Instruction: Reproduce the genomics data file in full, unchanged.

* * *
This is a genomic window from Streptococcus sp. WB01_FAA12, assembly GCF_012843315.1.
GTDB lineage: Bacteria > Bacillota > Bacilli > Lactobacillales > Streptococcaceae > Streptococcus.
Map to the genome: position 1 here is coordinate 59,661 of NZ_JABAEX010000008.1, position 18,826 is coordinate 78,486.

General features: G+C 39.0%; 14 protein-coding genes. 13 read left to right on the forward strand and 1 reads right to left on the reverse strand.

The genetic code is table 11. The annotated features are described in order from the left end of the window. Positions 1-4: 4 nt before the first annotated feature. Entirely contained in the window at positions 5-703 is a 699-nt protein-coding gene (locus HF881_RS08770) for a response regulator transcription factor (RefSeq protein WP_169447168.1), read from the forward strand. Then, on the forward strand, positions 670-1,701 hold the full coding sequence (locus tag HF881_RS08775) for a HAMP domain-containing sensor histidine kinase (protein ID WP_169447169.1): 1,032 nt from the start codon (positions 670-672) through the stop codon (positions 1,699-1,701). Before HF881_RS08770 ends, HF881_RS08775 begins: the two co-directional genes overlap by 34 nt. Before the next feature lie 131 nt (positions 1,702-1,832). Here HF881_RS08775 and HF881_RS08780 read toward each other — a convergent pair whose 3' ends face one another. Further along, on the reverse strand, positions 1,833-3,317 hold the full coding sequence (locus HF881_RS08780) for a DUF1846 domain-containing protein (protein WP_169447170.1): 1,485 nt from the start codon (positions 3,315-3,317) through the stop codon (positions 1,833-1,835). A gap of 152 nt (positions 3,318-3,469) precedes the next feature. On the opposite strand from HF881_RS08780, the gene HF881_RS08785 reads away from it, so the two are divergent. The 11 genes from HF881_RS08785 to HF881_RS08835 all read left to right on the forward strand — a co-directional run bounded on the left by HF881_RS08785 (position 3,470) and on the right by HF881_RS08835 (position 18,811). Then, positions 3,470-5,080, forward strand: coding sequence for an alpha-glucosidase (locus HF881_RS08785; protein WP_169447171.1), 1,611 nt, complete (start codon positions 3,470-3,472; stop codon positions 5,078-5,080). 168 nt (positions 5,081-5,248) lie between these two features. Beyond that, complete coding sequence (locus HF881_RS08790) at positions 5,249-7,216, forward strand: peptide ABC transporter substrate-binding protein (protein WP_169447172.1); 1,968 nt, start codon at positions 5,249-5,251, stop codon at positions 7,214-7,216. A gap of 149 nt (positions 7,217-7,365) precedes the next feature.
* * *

This is a genomic window from Streptococcus sp. WB01_FAA12, assembly GCF_012843315.1.
GTDB lineage: Bacteria > Bacillota > Bacilli > Lactobacillales > Streptococcaceae > Streptococcus.
Map to the genome: position 1 here is coordinate 59,661 of NZ_JABAEX010000008.1, position 18,826 is coordinate 78,486.

General features: G+C 39.0%; 14 protein-coding genes. 13 read left to right on the forward strand and 1 reads right to left on the reverse strand.

The genetic code is table 11. The annotated features are described in order from the left end of the window. Positions 1-4: 4 nt before the first annotated feature. Entirely contained in the window at positions 5-703 is a 699-nt protein-coding gene (locus HF881_RS08770) for a response regulator transcription factor (RefSeq protein WP_169447168.1), read from the forward strand. Then, on the forward strand, positions 670-1,701 hold the full coding sequence (locus tag HF881_RS08775) for a HAMP domain-containing sensor histidine kinase (protein ID WP_169447169.1): 1,032 nt from the start codon (positions 670-672) through the stop codon (positions 1,699-1,701). Before HF881_RS08770 ends, HF881_RS08775 begins: the two co-directional genes overlap by 34 nt. Before the next feature lie 131 nt (positions 1,702-1,832). Here HF881_RS08775 and HF881_RS08780 read toward each other — a convergent pair whose 3' ends face one another. Further along, on the reverse strand, positions 1,833-3,317 hold the full coding sequence (locus HF881_RS08780) for a DUF1846 domain-containing protein (protein WP_169447170.1): 1,485 nt from the start codon (positions 3,315-3,317) through the stop codon (positions 1,833-1,835). A gap of 152 nt (positions 3,318-3,469) precedes the next feature. On the opposite strand from HF881_RS08780, the gene HF881_RS08785 reads away from it, so the two are divergent. The 11 genes from HF881_RS08785 to HF881_RS08835 all read left to right on the forward strand — a co-directional run bounded on the left by HF881_RS08785 (position 3,470) and on the right by HF881_RS08835 (position 18,811). Then, positions 3,470-5,080, forward strand: coding sequence for an alpha-glucosidase (locus HF881_RS08785; protein WP_169447171.1), 1,611 nt, complete (start codon positions 3,470-3,472; stop codon positions 5,078-5,080). 168 nt (positions 5,081-5,248) lie between these two features. Beyond that, complete coding sequence (locus HF881_RS08790) at positions 5,249-7,216, forward strand: peptide ABC transporter substrate-binding protein (protein WP_169447172.1); 1,968 nt, start codon at positions 5,249-5,251, stop codon at positions 7,214-7,216. A gap of 149 nt (positions 7,217-7,365) precedes the next feature.